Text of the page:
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Ministry of Agriculture and FAO boost Livestock Services extension delivery in rural Gambia

APFS facilitators during a practical training session in URR, Photo credit: ©FAO

On 3rd May, 2019, the Department of Livestock Services and FAO held the maiden graduation ceremony of the first batch of Agro-pastoral Field School (APFS) facilitators ever trained in The Gambia.  They successfully completed a course on APFS methodology, design, implementation, and evaluation that took place at  the Agricultural Rural Farmer Training Centre in Jenoi, LRR. It was presided over by Demba Jallow, Director General, Department of Livestock Services and Foday Jadama, Regional Agricultural Director for CRR North (deputizing for the Director General of the Department of Agriculture). The climax of the event was the presentation of Certificates of Participation to all the 50 APFS facilitators who completed the three-week intensive training facilitated by Ms Jenniffer Hire, an international  Farmer Field Schools expert. .

The newly formed facilitators comprise livestock extension workers, livestock owners and existing crop Farmer Field School facilitators from URR, CRR North and CRR South, NBR and LRR. Each participant will establish an APFS in their respective communities to train 30 livestock farmers on improved livestock husbandry and management practices. This will in turn produce 1,500 APFS facilitators who will meet periodically to draw lessons and share best practices and provide supervision and coaching on improved livestock husbandry and management practices. The Gambia College/UTG Animal Welfare Advocacy Drama Group also held the gathering spellbound with a captivating play highlighting the power of APFS approach in improving food security and nutrition, and reducing rural poverty.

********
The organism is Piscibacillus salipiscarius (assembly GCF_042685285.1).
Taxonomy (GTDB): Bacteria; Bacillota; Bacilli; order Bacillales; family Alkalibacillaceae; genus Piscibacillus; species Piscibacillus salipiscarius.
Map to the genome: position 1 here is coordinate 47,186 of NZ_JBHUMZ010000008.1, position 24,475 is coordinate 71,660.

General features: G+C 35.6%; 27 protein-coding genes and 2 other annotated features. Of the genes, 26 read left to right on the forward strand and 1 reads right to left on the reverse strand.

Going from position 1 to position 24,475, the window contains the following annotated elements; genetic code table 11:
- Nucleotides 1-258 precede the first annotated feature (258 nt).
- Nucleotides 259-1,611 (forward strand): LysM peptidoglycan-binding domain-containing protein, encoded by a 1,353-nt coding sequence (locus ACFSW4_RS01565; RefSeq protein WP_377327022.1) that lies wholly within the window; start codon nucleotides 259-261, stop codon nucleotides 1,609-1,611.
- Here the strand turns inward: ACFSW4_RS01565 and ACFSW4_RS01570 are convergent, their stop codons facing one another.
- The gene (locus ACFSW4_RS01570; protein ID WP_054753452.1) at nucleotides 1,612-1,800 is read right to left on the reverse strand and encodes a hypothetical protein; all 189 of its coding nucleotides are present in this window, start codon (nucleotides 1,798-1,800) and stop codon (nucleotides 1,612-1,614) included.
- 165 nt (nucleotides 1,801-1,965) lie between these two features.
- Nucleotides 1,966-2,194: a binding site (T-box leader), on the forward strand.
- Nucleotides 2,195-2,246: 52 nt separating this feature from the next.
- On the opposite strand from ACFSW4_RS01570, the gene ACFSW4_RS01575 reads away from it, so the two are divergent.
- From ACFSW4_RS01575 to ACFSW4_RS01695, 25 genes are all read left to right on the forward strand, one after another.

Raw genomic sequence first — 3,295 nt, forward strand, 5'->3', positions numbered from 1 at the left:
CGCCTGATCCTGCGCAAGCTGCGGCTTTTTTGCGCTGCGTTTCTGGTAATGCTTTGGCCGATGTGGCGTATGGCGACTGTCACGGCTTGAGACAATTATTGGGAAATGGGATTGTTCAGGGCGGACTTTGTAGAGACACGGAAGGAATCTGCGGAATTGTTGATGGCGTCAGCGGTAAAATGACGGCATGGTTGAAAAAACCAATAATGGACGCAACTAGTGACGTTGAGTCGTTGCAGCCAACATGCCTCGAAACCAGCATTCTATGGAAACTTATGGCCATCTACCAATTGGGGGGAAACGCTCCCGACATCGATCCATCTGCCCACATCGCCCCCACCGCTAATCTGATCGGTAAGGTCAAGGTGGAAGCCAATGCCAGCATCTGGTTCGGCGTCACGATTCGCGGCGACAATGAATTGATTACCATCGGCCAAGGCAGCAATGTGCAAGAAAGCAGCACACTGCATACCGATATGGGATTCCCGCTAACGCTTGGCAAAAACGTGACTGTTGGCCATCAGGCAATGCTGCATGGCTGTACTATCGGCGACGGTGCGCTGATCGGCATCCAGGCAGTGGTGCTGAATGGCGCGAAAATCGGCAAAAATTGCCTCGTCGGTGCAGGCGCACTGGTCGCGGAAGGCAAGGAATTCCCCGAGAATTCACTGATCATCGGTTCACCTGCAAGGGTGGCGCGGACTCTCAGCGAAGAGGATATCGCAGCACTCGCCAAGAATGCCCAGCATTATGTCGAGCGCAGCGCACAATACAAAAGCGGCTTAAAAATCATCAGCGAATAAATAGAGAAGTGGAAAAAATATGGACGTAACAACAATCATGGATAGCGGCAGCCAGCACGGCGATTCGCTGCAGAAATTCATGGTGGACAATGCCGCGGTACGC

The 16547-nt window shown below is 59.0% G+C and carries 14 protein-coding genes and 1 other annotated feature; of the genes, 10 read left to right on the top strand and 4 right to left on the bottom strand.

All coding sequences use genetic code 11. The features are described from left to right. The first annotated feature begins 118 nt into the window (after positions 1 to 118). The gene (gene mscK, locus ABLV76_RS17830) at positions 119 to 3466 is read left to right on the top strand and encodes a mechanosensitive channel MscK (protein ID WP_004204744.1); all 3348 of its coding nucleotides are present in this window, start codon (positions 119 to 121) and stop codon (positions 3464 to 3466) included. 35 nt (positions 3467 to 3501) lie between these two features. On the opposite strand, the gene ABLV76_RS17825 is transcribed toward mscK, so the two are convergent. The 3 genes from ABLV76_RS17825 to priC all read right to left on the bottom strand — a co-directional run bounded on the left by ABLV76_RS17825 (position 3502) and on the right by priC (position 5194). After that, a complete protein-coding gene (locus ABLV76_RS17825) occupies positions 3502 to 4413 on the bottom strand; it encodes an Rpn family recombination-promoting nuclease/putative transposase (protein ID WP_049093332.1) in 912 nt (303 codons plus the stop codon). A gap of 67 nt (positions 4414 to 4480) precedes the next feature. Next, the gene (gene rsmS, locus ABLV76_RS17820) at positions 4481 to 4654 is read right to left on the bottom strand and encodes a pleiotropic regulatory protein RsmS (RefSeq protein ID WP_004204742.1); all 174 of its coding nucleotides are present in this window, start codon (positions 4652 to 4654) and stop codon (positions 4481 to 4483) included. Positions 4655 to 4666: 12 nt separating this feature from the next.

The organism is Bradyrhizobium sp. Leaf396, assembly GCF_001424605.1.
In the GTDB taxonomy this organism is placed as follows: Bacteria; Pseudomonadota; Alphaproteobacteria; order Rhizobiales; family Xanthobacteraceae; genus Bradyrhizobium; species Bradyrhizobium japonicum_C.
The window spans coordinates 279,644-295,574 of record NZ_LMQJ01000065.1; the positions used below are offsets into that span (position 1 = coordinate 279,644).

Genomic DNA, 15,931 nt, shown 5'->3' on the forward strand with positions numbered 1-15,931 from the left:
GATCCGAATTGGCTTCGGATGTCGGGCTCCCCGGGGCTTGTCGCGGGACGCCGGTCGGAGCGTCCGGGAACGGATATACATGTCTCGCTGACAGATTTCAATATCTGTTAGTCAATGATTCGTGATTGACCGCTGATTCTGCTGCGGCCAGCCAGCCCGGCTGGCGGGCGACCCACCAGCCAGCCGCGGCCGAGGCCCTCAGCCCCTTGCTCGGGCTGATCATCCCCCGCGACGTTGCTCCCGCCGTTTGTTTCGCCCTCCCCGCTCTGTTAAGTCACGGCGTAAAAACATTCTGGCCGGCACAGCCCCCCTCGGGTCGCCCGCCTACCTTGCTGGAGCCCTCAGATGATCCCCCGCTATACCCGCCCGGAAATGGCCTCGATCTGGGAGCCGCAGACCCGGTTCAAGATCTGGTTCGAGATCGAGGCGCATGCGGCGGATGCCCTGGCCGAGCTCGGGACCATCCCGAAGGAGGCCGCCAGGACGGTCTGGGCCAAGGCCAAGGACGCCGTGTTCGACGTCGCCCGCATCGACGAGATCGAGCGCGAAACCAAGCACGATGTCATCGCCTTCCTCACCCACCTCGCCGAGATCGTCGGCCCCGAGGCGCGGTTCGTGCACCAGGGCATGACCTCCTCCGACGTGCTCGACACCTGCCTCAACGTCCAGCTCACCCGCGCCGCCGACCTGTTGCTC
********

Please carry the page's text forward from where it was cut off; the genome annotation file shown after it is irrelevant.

The training is part of an initiative by the the Ministry of Agriculture, in close partnership with the Food and Agriculture Organization of the United Nations (FAO), to enhance veterinary extension service delivery and farmer capacities, both considered vital for the development of the livestock sub-sector. It is part of a $15 million project funded by the European Union entitled “Agriculture for Economic Growth and Nutrition/Food Security to Mitigate Migration Flows”, whose overall objective is to contribute to sustainable growth in the agricultural sector and reduce food insecurity and malnutrition in order to create an enabling environment for improved economic growth. This project aims to invest in a market stimulation approach to provide the pull factor that drives commercialization of production.  

Call for teamwork and concrete results

The various speakers at the event reminded the APFS facilitators of the huge task at hand and challenged them to measure up to expectations to make the livestock sector more vibrant and sustainable. They underscored the need for the APFS facilitators to complement the livestock extension workers, and not to compete with them to enable them to provide the required technical backstopping for the realization of the desired objectives of the APFS approach.

Jalamang Touray, an APFS facilitator said, “FAO has played its part, we have a huge role to play to help change mindsets and farming practices to enhance the contribution of the livestock sub-sector to national development”. Tumbul Jobe, Representative of the Chief of Jarra West District congratulated the graduants and partners for their achievement.

Alieu Sowe, the Coordinator of NACOFAG, said that they were pleased with the initiative. He noted that extension agents (crops & livestock) and farmers are important stakeholders in increasing the production and productivity of the agriculture sector. He urged all to disseminate the knowledge and skills acquired within their respective communities. He also encouraged networking and collective participation.